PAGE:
The Ludomusicology Research Group is an inter-university research organisation focusing on the study of music in games, music games and music in video game culture, composed of four researchers: Michiel Kamp, Tim Summers, Melanie Fritsch, and Mark Sweeney. Together they organise an annual international conference held in the UK or Europe (at the time of writing, the most recent was the Ludo2017 conference held at Bath Spa University).
The group was founded by Kamp, Summers and Sweeney in August 2011, who have also edited a collection of essays based around the study of game sound entitled Ludomusicology: Approaches to Video Game Music, published in July 2016. They also edited a double special issue of The Soundtrack and initiated a new book series for the Study in Game Sound and Music in 2017.
In September 2016, Tim Summers’ book ‘Understanding Video Game Music’ was published by Cambridge University Press. Fritsch officially joined the group in 2016. She had edited the 2nd issue of the online journal ACT – Zeitschrift für Musik und Performance, published in July 2011, which included ludomusicological contributions written by Tim Summers, Steven B. Reale and Jason Brame. She had been a regular at the conferences since 2012 and published several book chapters on the topic. Whereas Kamp, Summers and Sweeney have a background in musicology, Fritsch’s background is in performance studies.
The North American Conference on Video Game Music (NACVGM) is an international conference on video game music held annually in North America since 2014. It is organised by Neil Lerner, Steven Beverburg Reale and William Gibbons.
In late 2016 the Society for the Study of Sound and Music in Games (SSSMG) was launched by the Ludomusicology Research Group in conjunction with the organisers of the North American Conference on Video Game Music and the Audio Mostly conference. The SSSMG has the aim of bringing together both practitioners and researchers from across the globe in order to develop the field’s understanding of sound and video game music and audio. Its focus is the use of its website as a “hub” for communication and resource centralisation, including a video game music research bibliography (a project initially begun by the Ludomusicology Research Group).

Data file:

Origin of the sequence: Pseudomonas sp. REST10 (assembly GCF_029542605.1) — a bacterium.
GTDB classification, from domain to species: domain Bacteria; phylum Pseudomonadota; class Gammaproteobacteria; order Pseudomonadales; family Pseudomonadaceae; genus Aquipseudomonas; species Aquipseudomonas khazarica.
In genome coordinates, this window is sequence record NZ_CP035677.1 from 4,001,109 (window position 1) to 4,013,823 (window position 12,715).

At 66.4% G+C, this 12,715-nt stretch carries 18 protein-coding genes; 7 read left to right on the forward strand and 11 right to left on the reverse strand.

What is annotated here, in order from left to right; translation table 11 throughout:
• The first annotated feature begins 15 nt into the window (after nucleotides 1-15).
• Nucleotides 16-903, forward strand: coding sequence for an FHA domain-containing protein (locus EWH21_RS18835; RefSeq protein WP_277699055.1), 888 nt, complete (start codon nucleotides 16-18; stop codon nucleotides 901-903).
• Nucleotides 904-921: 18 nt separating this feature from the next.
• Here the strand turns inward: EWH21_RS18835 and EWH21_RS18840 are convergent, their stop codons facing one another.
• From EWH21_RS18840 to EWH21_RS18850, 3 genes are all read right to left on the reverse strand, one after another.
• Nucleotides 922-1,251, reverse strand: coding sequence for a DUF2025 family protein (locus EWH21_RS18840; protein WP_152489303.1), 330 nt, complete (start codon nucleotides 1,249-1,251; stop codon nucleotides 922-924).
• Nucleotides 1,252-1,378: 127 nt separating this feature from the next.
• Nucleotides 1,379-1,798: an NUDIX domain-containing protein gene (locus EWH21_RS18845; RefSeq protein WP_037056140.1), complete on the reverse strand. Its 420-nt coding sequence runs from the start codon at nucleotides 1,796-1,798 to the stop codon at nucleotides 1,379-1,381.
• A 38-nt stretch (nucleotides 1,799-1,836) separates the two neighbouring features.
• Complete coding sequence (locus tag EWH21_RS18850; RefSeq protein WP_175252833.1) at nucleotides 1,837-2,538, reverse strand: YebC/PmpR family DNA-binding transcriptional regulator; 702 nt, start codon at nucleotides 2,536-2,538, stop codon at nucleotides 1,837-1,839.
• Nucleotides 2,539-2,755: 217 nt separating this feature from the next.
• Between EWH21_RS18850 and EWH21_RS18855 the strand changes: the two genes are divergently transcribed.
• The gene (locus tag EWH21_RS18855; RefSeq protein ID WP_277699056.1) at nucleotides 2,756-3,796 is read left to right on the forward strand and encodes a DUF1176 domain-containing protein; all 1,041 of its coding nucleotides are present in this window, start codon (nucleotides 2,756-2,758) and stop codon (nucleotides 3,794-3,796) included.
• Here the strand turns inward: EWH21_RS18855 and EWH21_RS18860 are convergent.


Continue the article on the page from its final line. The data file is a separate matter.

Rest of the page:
The Ludomusicology Society of Australia was launched by Barnabas Smith in April 2017, during the Ludo2017 conference in Bath, UK; it aims to “offer a centralised and local professional body nurturing game music studies for academics, people in industry and game music fans alike in the Australasian region.”
Creating and producing video game music requires strong teams and coordination among the different divisions of game development. As the market has expanded, so have the types of jobs in game music. The process often starts with the game designer, who will have a specific musical theme or genre in mind for the game. Their options include contracting original composers or licensing existing music, both of which require other music experts.
During the arcade and early console era (1983 to the mid 1990s), most game music was composed by full-time employees of the particular game company producing the game. This was largely due to the very specialized nature of video game music, where each system had its own technology and tool sets. It was not uncommon for a game company like Capcom or Konami to have a room full of composers, each at their own workstation with headphones writing music.